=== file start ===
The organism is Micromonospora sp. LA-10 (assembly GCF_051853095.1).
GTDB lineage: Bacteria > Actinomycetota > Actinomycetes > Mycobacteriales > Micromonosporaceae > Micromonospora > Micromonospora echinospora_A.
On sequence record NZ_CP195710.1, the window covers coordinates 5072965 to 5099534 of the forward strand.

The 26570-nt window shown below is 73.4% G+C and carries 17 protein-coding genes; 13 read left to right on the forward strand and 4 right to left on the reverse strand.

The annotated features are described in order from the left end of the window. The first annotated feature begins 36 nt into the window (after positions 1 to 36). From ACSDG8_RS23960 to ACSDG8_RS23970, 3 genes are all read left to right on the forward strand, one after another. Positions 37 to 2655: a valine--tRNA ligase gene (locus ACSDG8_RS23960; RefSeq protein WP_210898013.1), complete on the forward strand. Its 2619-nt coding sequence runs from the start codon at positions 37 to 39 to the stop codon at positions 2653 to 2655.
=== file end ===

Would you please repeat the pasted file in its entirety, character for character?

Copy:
The organism is Micromonospora sp. LA-10 (assembly GCF_051853095.1).
GTDB lineage: Bacteria > Actinomycetota > Actinomycetes > Mycobacteriales > Micromonosporaceae > Micromonospora > Micromonospora echinospora_A.
On sequence record NZ_CP195710.1, the window covers coordinates 5072965 to 5099534 of the forward strand.

The 26570-nt window shown below is 73.4% G+C and carries 17 protein-coding genes; 13 read left to right on the forward strand and 4 right to left on the reverse strand.

The annotated features are described in order from the left end of the window. The first annotated feature begins 36 nt into the window (after positions 1 to 36). From ACSDG8_RS23960 to ACSDG8_RS23970, 3 genes are all read left to right on the forward strand, one after another. Positions 37 to 2655: a valine--tRNA ligase gene (locus ACSDG8_RS23960; RefSeq protein WP_210898013.1), complete on the forward strand. Its 2619-nt coding sequence runs from the start codon at positions 37 to 39 to the stop codon at positions 2653 to 2655.